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There is no fashion guide of Archaic Greek ladies’ style to answer this question, but we do have a mighty trove of data in the form of korai statues.  The kore was a sort of idealized statue of a perfect Greek maiden wearing heavy draperies and an enigmatic empty smile (“kourai” is the plural of the word “kore” which means “maiden”).  There are many of these statues in existence, since the Greeks apparently presented them to great temples as a sort of religious tribute (and as a status competition between leading citizens).  Additionally the statues were esteemed by collectors of subsequent ages so they didn’t suffer the same level of destruction as some other sorts of statues from two-and-a-half-millenia ago.

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Kore of Lyons (540s BC, Athens)

Unfortunately, contemporary classics and art scholars have some big unanswered questions about the korai statues.  Were they meant to represent goddesses outright?  Some kore statues have garb or items which were later regarded as symbolic of divinity (like the polos, as seen in the “Kore of Lyons” above).   Yet, the statues have a somewhat different tone than votive statues of the proud goddesses of ancient Greece.  They are softer and less assertive than the goddess statues and, even though the korai represent perfect female beauty as construed by an Archaic-era Greek sculptor, the statues are less concerned with fertility and nudity than are goddess statues.  Perhaps they are statues of a transitional goddess such as Persephone or Semele (both of whom had mortal aspects).  Another school of thought holds that they are divine attendants which embody general maidenly ideals–as would a group of priestesses or votaries.  This explains why they sometimes have divine accoutrements but lack more specific iconography or identification.  There is also a school of thought that the statues are simply “maidens” from a time when the more rigorous traditions of the Greco-Roman pantheon were coalescing.

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So I have failed to answer any questions about the polos (maybe there is a reason nobody talks about these things), however we have looked at some lovely statues from a looooong time ago and we have learned something about the figurative sculpture of Archaic Greece in the era leading up to the Golden Age.   This in turn is relevant, because the Kourai (and their male counterparts the kouros/kouroi statues) are arguably the main antecedent to Western figurative sculptural arts.  European Sculptors have lingered for long centuries in the shadow of Ancient Greece.  Whatever these statues are, we are indebted to them.

 

 

The garden of the House of the Vettii in Pompeii

The ancient Romans were devotees of all sorts of gardens.  As classical Mediterranean culture reached its apogee during the eras of the Roman Republic and the Roman Principate, Roman gardeners combined the best aspects of garden styles from Greece, Persia, and Egypt to create their own tranquil refuges from stress, strife, and crowds.  Some of these gardens were sprawling temple gardens built to honor various deities (while also granting beauty and serenity to the worshippers), or large pleasure gardens which combined orchards with ornate terraces, but the classical Roman garden which everyone thinks of today was the peristyle garden at the center of the Roman urban household.  This was designed to be one of the two centers of the Roman home.  The other center, the atria was symbolic and formal—it related to ancestors, religion, and the past, but the garden was meant to be lived in and enjoyed.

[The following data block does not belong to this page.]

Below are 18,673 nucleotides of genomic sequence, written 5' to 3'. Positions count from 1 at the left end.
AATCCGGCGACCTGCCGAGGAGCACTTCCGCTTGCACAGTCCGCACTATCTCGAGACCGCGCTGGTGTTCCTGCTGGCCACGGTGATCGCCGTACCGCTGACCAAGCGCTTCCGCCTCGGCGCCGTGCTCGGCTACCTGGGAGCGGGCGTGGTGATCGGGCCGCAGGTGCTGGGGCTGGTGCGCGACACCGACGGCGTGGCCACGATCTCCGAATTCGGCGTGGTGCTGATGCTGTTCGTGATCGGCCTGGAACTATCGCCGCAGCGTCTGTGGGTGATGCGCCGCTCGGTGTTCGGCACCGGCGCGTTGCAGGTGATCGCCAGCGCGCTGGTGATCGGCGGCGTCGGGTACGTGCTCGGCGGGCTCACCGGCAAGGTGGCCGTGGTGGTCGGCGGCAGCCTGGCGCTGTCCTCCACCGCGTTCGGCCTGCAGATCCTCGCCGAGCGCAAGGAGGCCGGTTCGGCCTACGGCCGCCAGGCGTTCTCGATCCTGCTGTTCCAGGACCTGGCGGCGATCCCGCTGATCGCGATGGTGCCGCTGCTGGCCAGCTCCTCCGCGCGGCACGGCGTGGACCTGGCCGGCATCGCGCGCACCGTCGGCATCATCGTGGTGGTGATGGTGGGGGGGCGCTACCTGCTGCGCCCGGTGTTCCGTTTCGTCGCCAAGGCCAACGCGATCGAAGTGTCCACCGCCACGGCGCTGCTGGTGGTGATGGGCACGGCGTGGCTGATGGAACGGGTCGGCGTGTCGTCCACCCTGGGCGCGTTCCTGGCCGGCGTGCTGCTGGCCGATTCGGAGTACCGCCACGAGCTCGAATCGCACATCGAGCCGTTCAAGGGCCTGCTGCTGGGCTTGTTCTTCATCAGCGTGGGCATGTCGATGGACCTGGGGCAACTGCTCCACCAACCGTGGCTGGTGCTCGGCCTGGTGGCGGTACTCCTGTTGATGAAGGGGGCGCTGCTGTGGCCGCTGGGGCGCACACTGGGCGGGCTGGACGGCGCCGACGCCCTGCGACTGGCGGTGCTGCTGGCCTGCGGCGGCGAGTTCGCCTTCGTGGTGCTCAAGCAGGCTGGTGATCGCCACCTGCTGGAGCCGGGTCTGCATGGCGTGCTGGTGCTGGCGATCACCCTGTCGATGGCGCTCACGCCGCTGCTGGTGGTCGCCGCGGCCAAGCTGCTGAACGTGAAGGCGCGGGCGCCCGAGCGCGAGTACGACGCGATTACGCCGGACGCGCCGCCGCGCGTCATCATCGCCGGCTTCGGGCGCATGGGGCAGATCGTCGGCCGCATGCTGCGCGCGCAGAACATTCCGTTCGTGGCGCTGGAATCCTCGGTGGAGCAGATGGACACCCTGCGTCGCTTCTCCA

Reconstruction of the garden of the House of the Vettii in Pompeii (from the opposite side as from the picture taken in the actual garden above)

A peristyle garden was located in an open courtyard of a domus and was generally surrounded by colonnades.  Various ornamental plants and statues could be found in the garden.  If the family was especially prosperous, there might also be fountains, pools, murals, and running water.  However even humbler houses would have an opening in the ceiling and some potted herbs and flowers.

The Garden of the House of the Golden Cupids (Pompeii)

For security reasons Roman urban houses did not usually have windows facing the street, so the garden (and the formal atrium at the front of the house) became the source of fresh air as well as water.  Fragrant, herbs, shrubs and flowers were carefully cultivated amidst complementary artworks. We have paintings of these gardens, and literary descriptions, but, best of all, we have examples of the gardens themselves from Pompeii.  Although the actual plants from Pompeian villas emerged worse for the wear after being entombed for centuries beneath volcanic ash, the statues and decorations remained.  This post contains photos of how some of these actual Roman gardens look when replanted and tended.

Peristyle Garden at the “House of Menander,” Pompeii

The old-fashioned Roman domus began to vanish in the 6th century AD as Christianity became universal, but the peristyle did not vanish.  The peristyle garden evolved into the atrium of the Basillica–and then the concept became even more removed from the mundane world as it changed into the monastic cloister.

Outer Peristyle at the Getty Museum, Los Angeles